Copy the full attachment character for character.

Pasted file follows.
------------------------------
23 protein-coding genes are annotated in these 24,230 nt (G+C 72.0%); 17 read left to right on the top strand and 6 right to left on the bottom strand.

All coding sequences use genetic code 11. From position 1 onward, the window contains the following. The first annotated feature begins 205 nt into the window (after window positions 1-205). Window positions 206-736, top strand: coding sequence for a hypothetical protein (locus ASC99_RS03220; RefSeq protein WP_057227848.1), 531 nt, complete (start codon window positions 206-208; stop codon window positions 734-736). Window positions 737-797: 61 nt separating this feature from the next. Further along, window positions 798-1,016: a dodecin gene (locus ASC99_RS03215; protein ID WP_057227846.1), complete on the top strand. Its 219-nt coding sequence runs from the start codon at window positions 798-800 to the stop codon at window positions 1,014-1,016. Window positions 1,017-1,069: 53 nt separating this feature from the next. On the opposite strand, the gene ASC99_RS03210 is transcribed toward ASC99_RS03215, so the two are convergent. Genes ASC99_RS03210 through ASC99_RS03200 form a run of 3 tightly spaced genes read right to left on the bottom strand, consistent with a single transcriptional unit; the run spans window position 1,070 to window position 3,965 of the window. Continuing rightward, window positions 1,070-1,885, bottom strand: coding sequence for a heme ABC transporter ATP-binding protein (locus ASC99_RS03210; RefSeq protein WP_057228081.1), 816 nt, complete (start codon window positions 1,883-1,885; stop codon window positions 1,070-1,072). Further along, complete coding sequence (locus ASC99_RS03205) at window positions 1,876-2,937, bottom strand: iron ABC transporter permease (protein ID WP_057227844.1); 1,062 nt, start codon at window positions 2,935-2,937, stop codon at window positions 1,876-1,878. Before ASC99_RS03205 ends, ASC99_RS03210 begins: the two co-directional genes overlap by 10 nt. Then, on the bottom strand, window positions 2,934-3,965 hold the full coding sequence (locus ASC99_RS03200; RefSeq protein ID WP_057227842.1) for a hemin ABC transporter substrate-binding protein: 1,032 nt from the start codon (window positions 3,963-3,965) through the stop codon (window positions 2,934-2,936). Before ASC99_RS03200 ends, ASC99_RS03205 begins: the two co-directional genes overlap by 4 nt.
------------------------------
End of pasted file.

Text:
23 protein-coding genes are annotated in these 24,230 nt (G+C 72.0%); 17 read left to right on the top strand and 6 right to left on the bottom strand.

All coding sequences use genetic code 11. From position 1 onward, the window contains the following. The first annotated feature begins 205 nt into the window (after window positions 1-205). Window positions 206-736, top strand: coding sequence for a hypothetical protein (locus ASC99_RS03220; RefSeq protein WP_057227848.1), 531 nt, complete (start codon window positions 206-208; stop codon window positions 734-736). Window positions 737-797: 61 nt separating this feature from the next. Further along, window positions 798-1,016: a dodecin gene (locus ASC99_RS03215; protein ID WP_057227846.1), complete on the top strand. Its 219-nt coding sequence runs from the start codon at window positions 798-800 to the stop codon at window positions 1,014-1,016. Window positions 1,017-1,069: 53 nt separating this feature from the next. On the opposite strand, the gene ASC99_RS03210 is transcribed toward ASC99_RS03215, so the two are convergent. Genes ASC99_RS03210 through ASC99_RS03200 form a run of 3 tightly spaced genes read right to left on the bottom strand, consistent with a single transcriptional unit; the run spans window position 1,070 to window position 3,965 of the window. Continuing rightward, window positions 1,070-1,885, bottom strand: coding sequence for a heme ABC transporter ATP-binding protein (locus ASC99_RS03210; RefSeq protein WP_057228081.1), 816 nt, complete (start codon window positions 1,883-1,885; stop codon window positions 1,070-1,072). Further along, complete coding sequence (locus ASC99_RS03205) at window positions 1,876-2,937, bottom strand: iron ABC transporter permease (protein ID WP_057227844.1); 1,062 nt, start codon at window positions 2,935-2,937, stop codon at window positions 1,876-1,878. Before ASC99_RS03205 ends, ASC99_RS03210 begins: the two co-directional genes overlap by 10 nt. Then, on the bottom strand, window positions 2,934-3,965 hold the full coding sequence (locus ASC99_RS03200; RefSeq protein ID WP_057227842.1) for a hemin ABC transporter substrate-binding protein: 1,032 nt from the start codon (window positions 3,963-3,965) through the stop codon (window positions 2,934-2,936). Before ASC99_RS03200 ends, ASC99_RS03205 begins: the two co-directional genes overlap by 4 nt.